CINCINNATI -- The Cincinnati Bengals will decide by Friday whether to hold the first few weeks of training camp in Georgetown, Ky.
The staff at Georgetown College has made most of the preparations to host the Bengals for the 15th year in a row, athletic director Brian Evans told the Associated Press on Wednesday. The original schedule calls for players to report on July 28th, and hold their first workout the next day.
"We talk fairly regularly," Evans said, in a phone interview. "We're hoping to hear something by Friday to make a decision about training camp, a mutual decision at that point."
The Bengals could hold camp at Paul Brown Stadium, where they have adjacent practice fields, but prefer to go out of town. Before moving to Georgetown in 1997, they held camp at Wilmington College north of Cincinnati.
Before the NFL locked out the players, the Bengals planned to hold the first three weeks of camp in Georgetown, which is about 90 miles south of Cincinnati. The staff at Georgetown has prepared the dormitories where players stay, getting ready in case the players and owners reach a labor agreement.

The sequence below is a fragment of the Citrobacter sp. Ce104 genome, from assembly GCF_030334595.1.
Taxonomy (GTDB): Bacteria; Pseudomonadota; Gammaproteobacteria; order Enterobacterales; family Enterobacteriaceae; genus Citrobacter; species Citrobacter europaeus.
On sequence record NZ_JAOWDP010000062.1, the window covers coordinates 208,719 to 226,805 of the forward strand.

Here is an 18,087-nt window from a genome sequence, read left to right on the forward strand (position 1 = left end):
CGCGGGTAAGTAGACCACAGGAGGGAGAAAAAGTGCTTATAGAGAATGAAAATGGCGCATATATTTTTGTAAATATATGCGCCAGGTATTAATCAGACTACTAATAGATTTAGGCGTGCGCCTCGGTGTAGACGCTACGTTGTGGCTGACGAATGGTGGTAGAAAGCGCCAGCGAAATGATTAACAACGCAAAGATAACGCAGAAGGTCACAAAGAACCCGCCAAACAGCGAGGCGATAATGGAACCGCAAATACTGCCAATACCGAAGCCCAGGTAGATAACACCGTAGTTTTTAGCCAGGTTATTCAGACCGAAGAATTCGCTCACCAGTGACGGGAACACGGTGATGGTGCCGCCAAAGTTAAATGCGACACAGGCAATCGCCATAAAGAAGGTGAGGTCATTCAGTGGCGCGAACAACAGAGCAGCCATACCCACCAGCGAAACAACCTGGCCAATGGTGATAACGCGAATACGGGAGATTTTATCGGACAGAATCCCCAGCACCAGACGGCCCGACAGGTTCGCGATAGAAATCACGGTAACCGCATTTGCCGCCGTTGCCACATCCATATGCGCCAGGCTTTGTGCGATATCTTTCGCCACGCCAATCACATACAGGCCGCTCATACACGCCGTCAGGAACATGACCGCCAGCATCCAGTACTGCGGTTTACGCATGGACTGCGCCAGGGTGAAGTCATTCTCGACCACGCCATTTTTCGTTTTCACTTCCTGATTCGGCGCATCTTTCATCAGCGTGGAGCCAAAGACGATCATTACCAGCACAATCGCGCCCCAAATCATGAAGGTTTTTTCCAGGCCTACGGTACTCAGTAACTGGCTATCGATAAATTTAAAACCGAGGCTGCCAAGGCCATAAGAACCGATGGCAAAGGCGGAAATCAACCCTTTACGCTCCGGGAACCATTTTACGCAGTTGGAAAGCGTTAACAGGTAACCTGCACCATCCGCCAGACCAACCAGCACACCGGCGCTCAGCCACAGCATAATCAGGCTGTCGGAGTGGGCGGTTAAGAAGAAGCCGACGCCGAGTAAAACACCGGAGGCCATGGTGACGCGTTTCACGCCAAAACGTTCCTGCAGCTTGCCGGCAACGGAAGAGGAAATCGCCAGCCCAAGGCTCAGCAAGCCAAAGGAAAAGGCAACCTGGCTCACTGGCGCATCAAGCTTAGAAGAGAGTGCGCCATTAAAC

"We went on and prepared as though they're coming, so we could mobilize pretty quickly," Evans said. "We're just getting prepared. We'll make the adjustments we need to make when we get the word."
The Bengals are waiting to see if players and owners reach a labor agreement in the next two days, ending the NFL's first work stoppage since 1987. Player representatives from the 32 teams met in Washington on Wednesday, with owners scheduled to meet Thursday in Atlanta, where they could approve a deal if one is reached.
If negotiations fall through and the Bengals have to postpone camp, Georgetown will move its football team into the dormitories and meeting rooms that would have been used by the Bengals. Georgetown's team practices on the other side of campus while the Bengals are in town.
The school keeps income from fan parking, which averages around $100,000 a year, Evans said. If the Bengals call off camp, the school would be protected from loss under its agreement with the team.
"The Bengals have already done things to protect us in the agreement, so it wouldn't be a huge adjustment for us from the standpoint of budgetary numbers," he said. "We don't make a ton of money off the Bengals, anyway."
The city of Georgetown likes hosting the Bengals' camp because it brings fans and publicity. The city doesn't have an estimate for how much money the camp adds to the local economy.